If there’s one thing parents can agree on, having “the talk” with your kids is never easy. I had to explain “it” to my seven-year-old when he started asking too many questions about the Virgin Mary. The old “Well . . . um, she and Joseph didn’t sleep in the same room” routine just wasn’t satisfying my curious kid.

So, I told him about sex in plain, very clear language, using the correct terms for all the various body parts. When I reached the end, I asked him if he had any questions. He didn’t. I asked him if he thought it was weird. He said yes.

We haven’t discussed it since.

I have a smart kid. I know that he’ll come to me if he needs clarification on anything I told him and I also know that, when I discuss it with his younger brothers, he’ll be around to hear about it again and can ask questions about anything he’s been wondering about in the meantime. But for now, he’s satisfied and he has a clearer sense of where he came from. I don’t think I need to belabor the topic. In fact, if I did, I suspect his belief that the whole operation was weird would be confirmed.

But that’s not how Babble writer Joanna Schroeder feels. Schroeder believes parents should discuss sex with their kids with the same regularity as other everyday topics, like homework, sports activities, sleepovers, and school drama. In fact, she thinks it should be discussed, to use her literary flourish: “Every. Single. Day.”

Schroeder begins by explaining her own adolescent confusion about sex, which was only exacerbated by her mother’s clumsy attempts to educate her by “covertly placing a children’s book about reproduction on the end of my bed in a brown paper bag.”

Few people would disagree with Schroeder that tossing a book at kids about a subject as complex as sex without any guidance or discussion isn’t going to help them reach any real understanding of it (or the attendant issues, like when sex is appropriate, etc.). But Schroeder’s daily sex talk advice is equally bad.

Family and child counselor and sex therapist Louanne Cole Weston, Ph.D., who has also written a book about sex education, has more practical advice about talking to kids about sex. While Weston agrees with Schroeder that the discussion should start at a young age, she doesn’t insist on daily discussion, instead suggesting that parents have “a series of small conversations spread out over many years.” Weston goes on to explain that this strategy allows parents to “become the obvious go-to person whenever there’s a question.”

Schroeder, by contrast, theorizes that “kids learn best from repeated exposure to a subject,” adding that kids will remember the basics after one conversation but they won’t “fully process the bigger picture.” But do kids as young as two (which Schroeder suggests is a good age to start talking about sex) really need to understand the bigger picture or, as Schroeder says, “figure[ed] out how they fit into it”? Does a two year old need to imagine actually participating in a sexual act?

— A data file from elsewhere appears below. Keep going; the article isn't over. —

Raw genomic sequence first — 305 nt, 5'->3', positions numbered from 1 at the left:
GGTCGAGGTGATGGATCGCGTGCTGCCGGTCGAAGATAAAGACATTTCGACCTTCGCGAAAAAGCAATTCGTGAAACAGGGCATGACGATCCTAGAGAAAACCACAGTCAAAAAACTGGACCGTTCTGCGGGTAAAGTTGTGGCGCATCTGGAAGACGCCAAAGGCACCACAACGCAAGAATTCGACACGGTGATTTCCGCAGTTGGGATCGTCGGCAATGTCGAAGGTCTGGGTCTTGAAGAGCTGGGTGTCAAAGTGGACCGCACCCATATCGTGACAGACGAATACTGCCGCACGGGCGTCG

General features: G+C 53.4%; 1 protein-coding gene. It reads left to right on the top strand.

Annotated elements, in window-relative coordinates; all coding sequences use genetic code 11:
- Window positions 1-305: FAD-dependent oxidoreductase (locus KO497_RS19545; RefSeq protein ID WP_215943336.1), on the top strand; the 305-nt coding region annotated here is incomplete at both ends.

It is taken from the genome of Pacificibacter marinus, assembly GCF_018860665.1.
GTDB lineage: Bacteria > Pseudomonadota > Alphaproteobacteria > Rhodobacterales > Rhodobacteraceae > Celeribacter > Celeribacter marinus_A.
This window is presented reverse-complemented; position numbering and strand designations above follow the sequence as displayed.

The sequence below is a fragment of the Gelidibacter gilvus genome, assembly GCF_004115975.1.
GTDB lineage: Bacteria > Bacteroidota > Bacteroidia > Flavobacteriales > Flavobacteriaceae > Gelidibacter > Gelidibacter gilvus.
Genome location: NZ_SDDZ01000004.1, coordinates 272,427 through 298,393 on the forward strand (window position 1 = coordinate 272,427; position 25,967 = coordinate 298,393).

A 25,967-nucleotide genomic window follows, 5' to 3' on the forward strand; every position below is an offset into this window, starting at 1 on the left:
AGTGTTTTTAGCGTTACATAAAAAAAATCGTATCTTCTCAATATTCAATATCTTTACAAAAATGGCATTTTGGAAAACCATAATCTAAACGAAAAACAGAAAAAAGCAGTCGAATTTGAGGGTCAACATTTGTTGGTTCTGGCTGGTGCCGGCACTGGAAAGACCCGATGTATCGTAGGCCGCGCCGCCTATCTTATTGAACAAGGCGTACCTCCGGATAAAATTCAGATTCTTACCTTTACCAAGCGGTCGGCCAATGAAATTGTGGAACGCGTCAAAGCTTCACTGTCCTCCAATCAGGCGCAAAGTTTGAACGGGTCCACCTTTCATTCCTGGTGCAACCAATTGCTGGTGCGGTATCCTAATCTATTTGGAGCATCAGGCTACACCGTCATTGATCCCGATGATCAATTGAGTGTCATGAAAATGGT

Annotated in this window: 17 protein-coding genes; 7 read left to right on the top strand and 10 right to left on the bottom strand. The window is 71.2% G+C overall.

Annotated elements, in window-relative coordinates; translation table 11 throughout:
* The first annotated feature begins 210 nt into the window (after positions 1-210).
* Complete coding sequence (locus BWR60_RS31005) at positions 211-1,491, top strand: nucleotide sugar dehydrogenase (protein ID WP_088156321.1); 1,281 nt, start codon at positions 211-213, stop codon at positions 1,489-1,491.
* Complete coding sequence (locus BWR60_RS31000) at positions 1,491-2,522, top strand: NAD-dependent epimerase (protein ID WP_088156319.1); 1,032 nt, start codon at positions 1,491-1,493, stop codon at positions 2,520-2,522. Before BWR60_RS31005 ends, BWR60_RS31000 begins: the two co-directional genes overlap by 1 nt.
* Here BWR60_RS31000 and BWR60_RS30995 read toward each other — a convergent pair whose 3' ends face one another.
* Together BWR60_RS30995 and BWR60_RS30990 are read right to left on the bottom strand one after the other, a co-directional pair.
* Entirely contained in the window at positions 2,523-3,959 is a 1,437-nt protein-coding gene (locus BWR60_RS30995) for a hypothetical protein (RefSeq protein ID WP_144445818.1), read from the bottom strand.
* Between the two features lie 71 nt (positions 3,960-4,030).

Schroeder also wonders how kids will “grasp the complicated biological and emotional aspects of sex” if parents fail to repeatedly discuss it. But does one really need to bring the topic up “Every. Single. Day.” in order to reach the goal of having kids who are eventually well informed about sex?

For most reasonable people, daily sex talk seems like a good way to make your kid sex-obsessed, not merely knowledgeable.

Schroeder goes on to explain that daily sex talk will help eliminate the embarrassment that comes with “talk about penises and vaginas.” Her reasoning is that by practicing, we nervous parents will be able to discuss these subjects without blushing. Except that blushing is exactly what I want my kids to see when I talk about sex. I want my kids to see me squirm a bit when I discus these topics because it conveys to them that Mom thinks this is a very serious topic and that the act itself is similarly serious. Why desensitize kids to the importance and intimacy of sex?

As well, Schroeder attempts to tackle the issue of consent—undisputedly an important topic. Yet her advice turns even normal parent-child nurturing into a negotiation. She suggests asking your child if he/she would like a hug before proffering one and also suggests explaining to your child why you don’t want to be hugged. While it’s important to have these discussions with kids, these parent-turned-robot kind of interactions make even the most normal expressions of affection with one’s children seem unnatural.

Finally, Schroeder explains that kids learn more from observing their parents than listening to what their parents have to say. But doesn’t the act of randomly and insistently bringing up sex to a kid who hasn’t asked about the subject send the exact opposite message you want your kids to hear? Sure, I want my kids to see me as a good source of information, but if I’m going to talk about sex “Every. Single. Day.,” they might get the impression that Mommy is obsessed with vaginas and penises.

In her awkward and utterly illogical conclusion, Schroeder offers this sunny commentary (no doubt directed at the few conservatives who accidently read Babble): “Talking about sex more often means more opportunities to talk to kids about your family’s values” adding, “It’s important to seize opportunities to talk about sex and offer your perspective as often as possible.”

Of course parents shouldn’t avoid talking to their kids sex, especially when kids express natural curiosity about what it is. But it’s also important to remember that many families value more than just sex and have much better things to discuss with their kids Every. Single. Day.